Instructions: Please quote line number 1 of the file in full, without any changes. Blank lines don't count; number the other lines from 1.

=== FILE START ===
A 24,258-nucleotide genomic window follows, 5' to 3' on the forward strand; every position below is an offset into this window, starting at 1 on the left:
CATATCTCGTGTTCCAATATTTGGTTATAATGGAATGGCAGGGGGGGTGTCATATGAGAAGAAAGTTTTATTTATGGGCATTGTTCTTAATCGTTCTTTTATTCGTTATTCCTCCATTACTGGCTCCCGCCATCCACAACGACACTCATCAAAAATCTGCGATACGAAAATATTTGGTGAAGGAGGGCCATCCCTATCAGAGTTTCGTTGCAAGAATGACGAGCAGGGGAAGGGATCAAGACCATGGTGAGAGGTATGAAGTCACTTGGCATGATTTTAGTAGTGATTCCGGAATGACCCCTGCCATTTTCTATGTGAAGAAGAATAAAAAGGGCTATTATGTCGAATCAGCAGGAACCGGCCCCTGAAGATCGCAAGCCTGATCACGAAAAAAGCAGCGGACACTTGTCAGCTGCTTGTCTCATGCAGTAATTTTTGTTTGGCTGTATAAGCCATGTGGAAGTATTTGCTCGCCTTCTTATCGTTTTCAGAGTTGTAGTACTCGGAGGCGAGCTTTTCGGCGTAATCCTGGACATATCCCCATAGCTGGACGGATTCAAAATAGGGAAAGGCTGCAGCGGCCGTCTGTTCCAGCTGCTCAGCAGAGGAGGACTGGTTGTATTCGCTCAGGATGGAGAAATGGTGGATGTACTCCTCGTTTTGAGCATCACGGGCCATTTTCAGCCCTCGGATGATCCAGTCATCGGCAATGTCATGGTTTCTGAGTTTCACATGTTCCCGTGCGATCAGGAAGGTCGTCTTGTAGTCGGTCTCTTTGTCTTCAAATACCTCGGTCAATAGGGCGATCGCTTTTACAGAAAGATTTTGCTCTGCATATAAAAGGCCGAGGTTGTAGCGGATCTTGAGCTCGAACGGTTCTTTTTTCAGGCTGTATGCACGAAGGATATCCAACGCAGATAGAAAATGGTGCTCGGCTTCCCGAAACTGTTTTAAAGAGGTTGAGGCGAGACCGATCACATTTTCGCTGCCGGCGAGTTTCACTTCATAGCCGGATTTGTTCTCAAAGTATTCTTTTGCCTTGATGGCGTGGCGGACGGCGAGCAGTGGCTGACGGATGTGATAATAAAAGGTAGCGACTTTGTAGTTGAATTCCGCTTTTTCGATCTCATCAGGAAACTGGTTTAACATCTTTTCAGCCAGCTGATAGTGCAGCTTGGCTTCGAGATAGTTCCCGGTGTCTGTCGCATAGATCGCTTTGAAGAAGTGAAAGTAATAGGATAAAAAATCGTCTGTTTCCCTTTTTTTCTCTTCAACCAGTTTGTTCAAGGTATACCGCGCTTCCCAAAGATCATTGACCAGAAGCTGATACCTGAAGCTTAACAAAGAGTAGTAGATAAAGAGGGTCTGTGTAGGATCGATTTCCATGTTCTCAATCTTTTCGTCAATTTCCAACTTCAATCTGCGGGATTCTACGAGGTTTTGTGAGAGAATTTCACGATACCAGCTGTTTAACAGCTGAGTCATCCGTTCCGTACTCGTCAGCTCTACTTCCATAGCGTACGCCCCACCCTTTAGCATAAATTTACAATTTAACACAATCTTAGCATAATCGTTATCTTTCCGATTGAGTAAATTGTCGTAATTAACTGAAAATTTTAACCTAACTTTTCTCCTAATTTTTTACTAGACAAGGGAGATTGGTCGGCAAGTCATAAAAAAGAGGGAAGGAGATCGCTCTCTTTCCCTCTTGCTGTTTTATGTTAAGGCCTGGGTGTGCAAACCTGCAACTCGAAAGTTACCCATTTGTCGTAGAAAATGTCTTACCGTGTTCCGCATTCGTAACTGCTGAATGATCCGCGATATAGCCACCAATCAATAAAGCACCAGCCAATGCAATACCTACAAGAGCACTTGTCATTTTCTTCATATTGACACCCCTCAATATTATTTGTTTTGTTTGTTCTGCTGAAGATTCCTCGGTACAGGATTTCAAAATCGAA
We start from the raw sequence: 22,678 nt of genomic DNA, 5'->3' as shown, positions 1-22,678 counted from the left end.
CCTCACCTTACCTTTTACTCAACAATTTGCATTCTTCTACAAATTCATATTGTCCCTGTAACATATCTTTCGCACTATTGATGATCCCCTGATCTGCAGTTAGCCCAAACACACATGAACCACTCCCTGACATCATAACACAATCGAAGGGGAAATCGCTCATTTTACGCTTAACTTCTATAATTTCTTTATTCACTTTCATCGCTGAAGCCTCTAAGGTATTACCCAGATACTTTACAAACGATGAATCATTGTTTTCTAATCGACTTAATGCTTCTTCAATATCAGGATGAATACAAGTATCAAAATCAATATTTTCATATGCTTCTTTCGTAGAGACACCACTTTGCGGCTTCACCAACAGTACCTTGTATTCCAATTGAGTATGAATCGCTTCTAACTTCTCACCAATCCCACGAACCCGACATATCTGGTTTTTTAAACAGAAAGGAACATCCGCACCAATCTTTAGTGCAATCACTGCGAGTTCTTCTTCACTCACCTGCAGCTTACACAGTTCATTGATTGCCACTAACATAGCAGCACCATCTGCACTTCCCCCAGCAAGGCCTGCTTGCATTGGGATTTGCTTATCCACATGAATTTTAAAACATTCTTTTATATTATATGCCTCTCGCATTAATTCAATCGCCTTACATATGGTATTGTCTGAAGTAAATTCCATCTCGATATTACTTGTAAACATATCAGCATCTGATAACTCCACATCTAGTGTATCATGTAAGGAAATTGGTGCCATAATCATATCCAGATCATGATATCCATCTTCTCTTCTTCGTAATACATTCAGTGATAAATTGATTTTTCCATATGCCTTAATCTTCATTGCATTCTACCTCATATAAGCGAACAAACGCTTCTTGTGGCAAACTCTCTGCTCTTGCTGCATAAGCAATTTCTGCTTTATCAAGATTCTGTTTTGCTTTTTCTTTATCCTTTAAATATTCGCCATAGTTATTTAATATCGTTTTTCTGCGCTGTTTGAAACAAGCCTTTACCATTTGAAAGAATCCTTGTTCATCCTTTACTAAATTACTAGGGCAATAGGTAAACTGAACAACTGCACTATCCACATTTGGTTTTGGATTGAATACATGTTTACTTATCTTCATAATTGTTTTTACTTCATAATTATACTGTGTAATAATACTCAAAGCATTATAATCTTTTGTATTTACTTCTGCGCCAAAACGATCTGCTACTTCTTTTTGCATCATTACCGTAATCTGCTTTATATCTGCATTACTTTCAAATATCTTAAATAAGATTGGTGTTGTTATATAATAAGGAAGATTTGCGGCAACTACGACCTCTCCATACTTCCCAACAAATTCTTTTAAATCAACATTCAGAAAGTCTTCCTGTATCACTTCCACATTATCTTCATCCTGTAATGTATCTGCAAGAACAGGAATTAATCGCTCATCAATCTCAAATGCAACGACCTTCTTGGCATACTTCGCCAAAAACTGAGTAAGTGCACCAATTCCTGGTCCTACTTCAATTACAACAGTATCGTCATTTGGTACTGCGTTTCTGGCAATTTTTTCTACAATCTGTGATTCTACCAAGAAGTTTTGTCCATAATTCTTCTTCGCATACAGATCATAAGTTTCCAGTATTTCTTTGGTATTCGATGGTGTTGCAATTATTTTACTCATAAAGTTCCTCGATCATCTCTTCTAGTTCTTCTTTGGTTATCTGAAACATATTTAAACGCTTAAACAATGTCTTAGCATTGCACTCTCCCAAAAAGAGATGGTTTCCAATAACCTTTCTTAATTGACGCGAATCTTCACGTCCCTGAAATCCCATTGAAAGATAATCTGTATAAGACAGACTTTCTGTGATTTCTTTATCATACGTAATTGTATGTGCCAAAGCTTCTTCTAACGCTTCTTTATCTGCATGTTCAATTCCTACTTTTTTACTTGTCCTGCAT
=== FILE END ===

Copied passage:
A 24,258-nucleotide genomic window follows, 5' to 3' on the forward strand; every position below is an offset into this window, starting at 1 on the left: